In this context, the Anthropocene is seen to be a planetary ‘rupture’, with humans suddenly beginning to look rather like the destructive parasites responsible for the “end of Nature”. Some see it as a “new human condition” and Lorimer quotes Palsson et al: “Surely the most striking feature of the Anthropocene is that it is the first geological epoch, in which a defining geological force is actively conscious of its geological role.” It is seen as a “transformative moment in the history of humanity as an agent, comparable perhaps to the development of technology and agriculture.” Lorimer looks at the debate about whether humanity as agent is more a force for evil than good and, here, neologisms abound: Capitalocene, Anthrobscene (critics of neoliberal capitalism), Manthropocene (feminist critics), Plantationocene (anti-colonialists), Anthropo-not-seen (supporters of the decolonisation of mainstream discourse) and eco-rapture (heralds of the apocalypse). Less negative are ideas about a ‘technosphere’ (growing alongside the biosphere) and socio-technical ‘networks’ or ‘assemblages’.
Whatever labels you use, Lorimer sees an important role for SF in the debate:
“Definitive, fossilised evidence of a synchronous stratigraphic layer that would legitimately indicate the advent of a new epoch will only materialise several million years from now. The proposal for accepting the Anthropocene therefore requires a future geologist, living on, returning to, or visiting the Earth, and blessed with the sensoria and apparatus, capable of interrogating, the planet’s strata. The Anthropocene thus requires an act of speculation, somewhat alien to the retrospective periodisation of the geosciences.”
And SF is the way forward: “these books offer thought experiments, creating canvasses for imagining future planetary conditions, trajectories and events.” They can examine climate change, planetary disasters, post-apocalyptic worlds, dystopias, utopias and ‘ustopias’ (a neologism coined by Margaret Atwood that combines “the imagined perfect society and its opposite”, each containing “latent versions of the other”). SF could “offer platforms for normative interventions, seeking to guide current policy and to shape popular sensibilities and individual behaviours.”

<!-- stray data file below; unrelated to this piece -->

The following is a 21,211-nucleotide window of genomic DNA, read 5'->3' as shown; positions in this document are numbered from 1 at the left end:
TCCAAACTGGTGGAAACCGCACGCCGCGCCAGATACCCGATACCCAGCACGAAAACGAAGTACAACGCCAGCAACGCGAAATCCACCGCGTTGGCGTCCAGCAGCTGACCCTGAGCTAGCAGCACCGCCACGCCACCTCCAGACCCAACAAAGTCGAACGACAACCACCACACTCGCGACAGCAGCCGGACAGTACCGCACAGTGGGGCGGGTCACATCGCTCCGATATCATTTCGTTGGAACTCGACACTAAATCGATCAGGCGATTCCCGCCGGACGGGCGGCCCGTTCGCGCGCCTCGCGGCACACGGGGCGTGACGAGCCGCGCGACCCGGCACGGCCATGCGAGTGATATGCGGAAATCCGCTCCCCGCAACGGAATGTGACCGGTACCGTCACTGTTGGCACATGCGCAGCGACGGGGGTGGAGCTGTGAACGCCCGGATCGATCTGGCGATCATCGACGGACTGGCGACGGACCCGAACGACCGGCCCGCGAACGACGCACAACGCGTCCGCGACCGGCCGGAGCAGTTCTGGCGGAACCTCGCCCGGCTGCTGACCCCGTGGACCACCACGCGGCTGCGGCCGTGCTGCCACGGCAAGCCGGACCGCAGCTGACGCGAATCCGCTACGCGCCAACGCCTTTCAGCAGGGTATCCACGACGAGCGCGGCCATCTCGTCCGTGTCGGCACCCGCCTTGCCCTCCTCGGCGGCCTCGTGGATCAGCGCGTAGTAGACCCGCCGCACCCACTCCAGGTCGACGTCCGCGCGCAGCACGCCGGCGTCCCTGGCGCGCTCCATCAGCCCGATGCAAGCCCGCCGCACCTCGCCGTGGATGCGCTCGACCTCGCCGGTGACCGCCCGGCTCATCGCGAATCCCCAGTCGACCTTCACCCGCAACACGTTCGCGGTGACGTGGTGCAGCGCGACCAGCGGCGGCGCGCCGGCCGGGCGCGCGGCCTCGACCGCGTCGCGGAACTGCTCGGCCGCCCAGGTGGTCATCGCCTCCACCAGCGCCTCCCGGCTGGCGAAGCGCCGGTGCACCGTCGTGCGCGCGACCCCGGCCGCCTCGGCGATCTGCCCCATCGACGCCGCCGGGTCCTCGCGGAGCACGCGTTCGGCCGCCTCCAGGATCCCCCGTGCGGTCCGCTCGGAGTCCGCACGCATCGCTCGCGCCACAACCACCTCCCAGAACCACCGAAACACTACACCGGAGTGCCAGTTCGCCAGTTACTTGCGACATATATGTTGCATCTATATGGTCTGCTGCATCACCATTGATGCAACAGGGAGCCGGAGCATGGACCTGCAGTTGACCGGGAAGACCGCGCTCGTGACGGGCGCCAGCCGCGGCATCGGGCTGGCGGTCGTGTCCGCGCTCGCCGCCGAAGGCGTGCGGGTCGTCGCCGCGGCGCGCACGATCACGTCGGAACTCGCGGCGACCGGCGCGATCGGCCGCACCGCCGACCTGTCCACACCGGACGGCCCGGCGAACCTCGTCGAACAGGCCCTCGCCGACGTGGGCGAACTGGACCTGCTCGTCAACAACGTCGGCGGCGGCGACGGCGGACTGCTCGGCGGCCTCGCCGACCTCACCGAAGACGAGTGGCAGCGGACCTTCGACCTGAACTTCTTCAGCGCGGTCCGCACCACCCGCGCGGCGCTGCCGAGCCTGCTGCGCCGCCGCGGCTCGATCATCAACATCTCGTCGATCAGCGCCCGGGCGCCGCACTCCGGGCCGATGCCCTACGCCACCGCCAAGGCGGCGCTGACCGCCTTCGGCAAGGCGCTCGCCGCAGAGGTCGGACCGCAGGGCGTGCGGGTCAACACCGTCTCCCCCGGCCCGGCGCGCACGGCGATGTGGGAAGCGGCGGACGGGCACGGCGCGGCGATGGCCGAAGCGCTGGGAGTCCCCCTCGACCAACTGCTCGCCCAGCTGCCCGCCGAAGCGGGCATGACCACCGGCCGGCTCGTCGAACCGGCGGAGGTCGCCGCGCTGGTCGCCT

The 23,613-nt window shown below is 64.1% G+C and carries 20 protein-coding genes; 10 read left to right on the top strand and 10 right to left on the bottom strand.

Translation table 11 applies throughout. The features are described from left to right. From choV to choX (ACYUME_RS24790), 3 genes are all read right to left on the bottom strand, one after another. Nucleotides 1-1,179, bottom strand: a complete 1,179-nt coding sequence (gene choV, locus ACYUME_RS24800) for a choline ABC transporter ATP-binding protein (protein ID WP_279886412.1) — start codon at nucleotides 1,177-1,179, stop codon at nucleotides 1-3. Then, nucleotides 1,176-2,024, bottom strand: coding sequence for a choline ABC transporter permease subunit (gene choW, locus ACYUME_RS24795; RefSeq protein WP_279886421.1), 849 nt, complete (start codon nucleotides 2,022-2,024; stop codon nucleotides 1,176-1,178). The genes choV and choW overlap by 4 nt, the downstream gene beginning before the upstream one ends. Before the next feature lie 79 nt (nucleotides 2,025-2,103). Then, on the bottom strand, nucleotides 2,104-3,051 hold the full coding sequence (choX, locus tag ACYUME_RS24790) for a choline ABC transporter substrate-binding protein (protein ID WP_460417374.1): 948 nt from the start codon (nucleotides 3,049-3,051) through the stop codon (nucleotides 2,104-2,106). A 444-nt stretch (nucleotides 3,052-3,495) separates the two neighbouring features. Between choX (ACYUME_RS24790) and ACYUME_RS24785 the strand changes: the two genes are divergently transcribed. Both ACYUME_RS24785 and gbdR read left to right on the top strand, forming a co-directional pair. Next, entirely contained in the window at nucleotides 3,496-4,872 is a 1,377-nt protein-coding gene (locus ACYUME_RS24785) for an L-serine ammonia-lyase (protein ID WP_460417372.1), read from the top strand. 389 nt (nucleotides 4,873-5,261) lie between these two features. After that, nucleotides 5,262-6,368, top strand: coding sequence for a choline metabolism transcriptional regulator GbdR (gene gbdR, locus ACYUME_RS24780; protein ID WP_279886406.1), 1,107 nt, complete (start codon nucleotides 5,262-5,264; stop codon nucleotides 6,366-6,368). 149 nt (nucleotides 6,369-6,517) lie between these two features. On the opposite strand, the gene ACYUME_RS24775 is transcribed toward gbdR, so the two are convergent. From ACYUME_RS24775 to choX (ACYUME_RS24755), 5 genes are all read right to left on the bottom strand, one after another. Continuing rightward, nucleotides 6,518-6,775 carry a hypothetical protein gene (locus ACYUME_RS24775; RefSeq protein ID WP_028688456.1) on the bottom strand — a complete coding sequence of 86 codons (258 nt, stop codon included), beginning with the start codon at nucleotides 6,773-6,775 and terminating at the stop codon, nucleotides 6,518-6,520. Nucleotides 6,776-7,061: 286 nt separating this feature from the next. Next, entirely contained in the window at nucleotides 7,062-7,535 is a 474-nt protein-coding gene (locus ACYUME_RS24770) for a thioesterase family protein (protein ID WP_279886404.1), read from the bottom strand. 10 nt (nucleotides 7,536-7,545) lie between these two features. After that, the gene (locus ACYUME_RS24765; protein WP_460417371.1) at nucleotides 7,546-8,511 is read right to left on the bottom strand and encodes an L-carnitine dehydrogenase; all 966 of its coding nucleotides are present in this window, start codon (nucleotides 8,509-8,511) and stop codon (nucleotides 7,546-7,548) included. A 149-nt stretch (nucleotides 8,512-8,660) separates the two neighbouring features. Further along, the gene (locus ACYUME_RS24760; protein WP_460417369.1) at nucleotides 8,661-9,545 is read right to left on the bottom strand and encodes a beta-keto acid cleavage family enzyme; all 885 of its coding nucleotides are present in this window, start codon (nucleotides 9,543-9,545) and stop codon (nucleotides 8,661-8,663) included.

Lorimer’s article is ecology-focused and anthropocentric. It postulates an interesting but narrow definition of SF. It reminds me of a thought-provoking paragraph by Katharine Norbury in her introduction to Women on Nature, where she challenges our use of the words ‘nature’ and ‘ecology’: “My real issue with the word ‘nature’ is that it is implicitly anthropocentric. It is, by definition, ‘them’ and ‘us’.” It might be better to use ‘ecology’, i.e. we too are part of a whole:
“And yet even the term ‘ecology’ takes no cognisance of a spiritual or other-than-physical aspect to that which we are seeking to describe. The unseen, the unquantifiable, and the sublime slips through the net. How many of us respond to something elusive, something mysterious about the natural world?”
For me, another role for SF is to speculate about the mysteries beyond the material universe and our human understanding. It is fashionable for SF to be jaded, cynical, full of (anti-)heroes and aliens that remain curiously anthropomorphic, including in their violent hubris, but there is also room for humility and wonder and reaching for that ‘something elusive’ and the ‘sublime’.
This division into ‘them’ and ’us’ highlighted by Norbury is challenged in an early (1961) Andre Norton novel that was one of my childhood favourites, Catseye. It is an adventure story set on a backwater planet. Norton imagines a world ruled by capitalism, income and class inequality, with the Thieves’ Guild as a major power and refugees from a distant war flooding into the slums or The Dipple. The protagonist, Troy Horan, is one such refugee, just one small step away from destitution and starvation. By luck, he ends up working in a shop dealing in exotic animals, where he discovers he can communicate telepathically with Terran mutant animals. Troy ends up on the run with two cats, two foxes and a creature reminiscent of a monkey, and this is where the book becomes interesting. He develops a partnership with the animals, where he has to negotiate with them and where the balance of power is decidedly not in his favour. The animals agree to work with him and become loyal to him but they follow his agenda only because it suits theirs. Together they form an alliance that helps them carve a niche for themselves on the planet. It is not a philosophically deep novel but it is very satisfying to see ‘the’ Anthropos becoming just ‘an’ anthropos.
On that note, here ends my series of articles loosely held together by the theme of humanism in all its forms. As a parting shot, amidst a sea of neologisms, I would say that, whatever you see as the aim of SF, the only real crime in my book is a lack of periérgeia or intellectual curiosity. For curiosity knows no bounds and, especially when married to imagination, it may allow us to conceive of something beyond ourselves. Speculative sci-phi is for me what R.S. Thomas referred to as a “needle in the mind” in his poem The Migrants:
“What matter if we should never arrive
to breed or to winter
in the climate of our conception?
Enough we have been given wings
and a needle in the mind…”
 I examine this conclusion in more detail in my article on human-technology chimeras.
 See also my article on moral philosophies and its counter-point.
Mina is a translator by day, an insomniac by night. Reading Asimov’s robot stories and Wyndham’s The Day of the Triffids at age eleven may have permanently warped her view of the universe. She publishes essays in Sci Phi Journal as well as “flash” fiction on speculative sci-fi websites and hopes to work her way up to a novella or even a novel some day.